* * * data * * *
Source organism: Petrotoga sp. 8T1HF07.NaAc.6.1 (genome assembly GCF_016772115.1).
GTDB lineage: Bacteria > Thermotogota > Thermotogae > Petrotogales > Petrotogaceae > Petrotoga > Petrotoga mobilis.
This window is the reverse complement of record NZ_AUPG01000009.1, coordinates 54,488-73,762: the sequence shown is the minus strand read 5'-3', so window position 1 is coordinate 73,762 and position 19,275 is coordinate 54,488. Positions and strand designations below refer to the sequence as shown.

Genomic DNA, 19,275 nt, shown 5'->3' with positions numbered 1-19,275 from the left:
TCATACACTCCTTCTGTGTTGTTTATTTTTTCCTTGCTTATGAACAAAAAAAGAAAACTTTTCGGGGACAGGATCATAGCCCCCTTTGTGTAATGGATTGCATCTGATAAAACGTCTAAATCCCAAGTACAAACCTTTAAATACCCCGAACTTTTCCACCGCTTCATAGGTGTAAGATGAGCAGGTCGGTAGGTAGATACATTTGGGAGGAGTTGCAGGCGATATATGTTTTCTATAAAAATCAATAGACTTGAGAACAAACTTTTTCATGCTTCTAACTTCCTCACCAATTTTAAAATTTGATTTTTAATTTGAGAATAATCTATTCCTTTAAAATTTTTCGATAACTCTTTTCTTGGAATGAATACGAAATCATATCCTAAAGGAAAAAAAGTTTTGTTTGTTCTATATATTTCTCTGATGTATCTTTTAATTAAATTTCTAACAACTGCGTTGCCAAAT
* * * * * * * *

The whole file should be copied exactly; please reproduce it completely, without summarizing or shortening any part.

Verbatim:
Source organism: Petrotoga sp. 8T1HF07.NaAc.6.1 (genome assembly GCF_016772115.1).
GTDB lineage: Bacteria > Thermotogota > Thermotogae > Petrotogales > Petrotogaceae > Petrotoga > Petrotoga mobilis.
This window is the reverse complement of record NZ_AUPG01000009.1, coordinates 54,488-73,762: the sequence shown is the minus strand read 5'-3', so window position 1 is coordinate 73,762 and position 19,275 is coordinate 54,488. Positions and strand designations below refer to the sequence as shown.

Genomic DNA, 19,275 nt, shown 5'->3' with positions numbered 1-19,275 from the left:
TCATACACTCCTTCTGTGTTGTTTATTTTTTCCTTGCTTATGAACAAAAAAAGAAAACTTTTCGGGGACAGGATCATAGCCCCCTTTGTGTAATGGATTGCATCTGATAAAACGTCTAAATCCCAAGTACAAACCTTTAAATACCCCGAACTTTTCCACCGCTTCATAGGTGTAAGATGAGCAGGTCGGTAGGTAGATACATTTGGGAGGAGTTGCAGGCGATATATGTTTTCTATAAAAATCAATAGACTTGAGAACAAACTTTTTCATGCTTCTAACTTCCTCACCAATTTTAAAATTTGATTTTTAATTTGAGAATAATCTATTCCTTTAAAATTTTTCGATAACTCTTTTCTTGGAATGAATACGAAATCATATCCTAAAGGAAAAAAAGTTTTGTTTGTTCTATATATTTCTCTGATGTATCTTTTAATTAAATTTCTAACAACTGCGTTGCCAAAT